That should now allow you to restore a database. Now return to the above steps, and when you select restore, select the options as desired. You should see a processing dialogue and success message. When this is complete, right click the database name and select “Refresh”. Very important – think of like you needing to refresh the data sources when working with pivot tables in Microsoft Excel.

Okay, you should have your first database! right click the database name and select “Query Tool”. Let’s make our first SQL query FTW!


In the code window, type:

SELECT * FROM [table “” not found /]

Then, either select the lightning bolt and execute + refresh. Or, you could just press F5 and it accomplishes the same thing. If the query is successful and you didn’t misspell a simple table name like I did the first time, then you should see the table in the Data Output window.



Alrighty! How about a rip-roaring start into SQL? Excited to keep learning with you. Stay tuned. If you’re just arriving at this article, here’s my running list of articles that detail how to learn SQL.



DSC_0079 Algo trading cover image by Zach Doty

MetaTrader4 (MT4) Software: A Beginner’s Algorithmic Trading Platform

Before we begin, you’ll notice this post deals with finance and investing, both of which are highly risky. This site and this post is strictly educational. Nothing in this post or on this website is intended as, nor should be construed as investment advice. Kindly first visit the Disclaimers page before you proceed, taking careful note of CFTC Rule 4.41 regarding hypothetical performance. Further, investing and trading is extremely risky, to the point that 90% of participants rapidly fail. As such, your participation in investing and trading could lead to loss of principal, and even further losses beyond that in some cases. Neither this site in its entirety, nor this post, nor any portion thereof, nor any resulting discussion or correspondence related to this site and post, is intended to be a recommendation to invest or trade mutual funds, stocks, commodities, options, or any other financial instrument. I will not accept any responsibility for any losses which might result from applications of ideas expressed on this site or in this post from the techniques or systems mentioned on this site or in this post. Nothing shown is the result of an actual trade. Neither past actual performance, not simulations of performance assure future results, profitable or otherwise.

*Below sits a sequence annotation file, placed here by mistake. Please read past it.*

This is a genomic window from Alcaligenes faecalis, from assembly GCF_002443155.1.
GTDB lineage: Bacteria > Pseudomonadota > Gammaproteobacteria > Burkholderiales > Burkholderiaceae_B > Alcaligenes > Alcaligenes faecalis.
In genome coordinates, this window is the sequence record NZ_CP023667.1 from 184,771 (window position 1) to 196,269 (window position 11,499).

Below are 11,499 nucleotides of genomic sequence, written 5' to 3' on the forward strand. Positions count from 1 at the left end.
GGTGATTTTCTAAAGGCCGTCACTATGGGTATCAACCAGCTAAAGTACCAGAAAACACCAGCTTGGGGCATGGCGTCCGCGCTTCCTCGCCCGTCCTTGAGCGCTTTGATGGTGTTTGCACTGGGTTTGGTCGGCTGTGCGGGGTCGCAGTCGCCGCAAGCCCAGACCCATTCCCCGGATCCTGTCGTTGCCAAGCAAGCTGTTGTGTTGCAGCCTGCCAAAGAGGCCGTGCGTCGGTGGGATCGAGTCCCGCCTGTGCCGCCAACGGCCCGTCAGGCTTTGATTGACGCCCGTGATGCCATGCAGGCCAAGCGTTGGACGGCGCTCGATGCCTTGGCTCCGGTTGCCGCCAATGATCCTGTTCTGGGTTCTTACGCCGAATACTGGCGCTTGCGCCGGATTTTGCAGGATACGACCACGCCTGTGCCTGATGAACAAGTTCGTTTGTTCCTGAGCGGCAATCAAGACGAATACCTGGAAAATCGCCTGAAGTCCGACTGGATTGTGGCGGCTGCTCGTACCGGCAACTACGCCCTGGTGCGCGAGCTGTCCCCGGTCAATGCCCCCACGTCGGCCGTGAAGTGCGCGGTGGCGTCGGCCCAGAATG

Introduction: Why MetaTrader 4 (MT4) as a Beginning Algo Trading Platform

Alright! With the obligatory legalese out of the way, my journey into algorithmic trading and quantitative finance continues. Obviously to trade, you need to have a vehicle for doing so. Unlike the days of old where you would call a stock broker, most trading today is electronic. For many electronic trading use cases, you need:

  • A platform that at a minimum provides an electronic order management system connected to a broker
  • Who then deals with an exchange (Chicago Mercantile Exchange [CME], New York Stock Exchange [NYSE])
  • That eventually attempts to fulfill your request and back.

There are tons of software platforms and configurations which can be used to design and develop an algorithmic trading program. For the purposes of this education, MetaTrader 4 was selected as the starting platform. Though I’ve dealt with some other programs in the past such as NinjaTrader, yes, Robinhood (sigh), and TD Ameritrade’s ThinkorSwim, MT4 is the platform for this foray.


  • Free (Obviously an important reason! Other platforms offer free trials, but with limited functionality.)
  • Free data (Close second for the most important reason. If your industry is remotely related to technology, you understand data is the new oil. While some vendors may provide free end of day data (E.g., Kinetick), what you need often has a price or cost associated with it. MT4 will offer viable free and live data, helpful to the beginner.)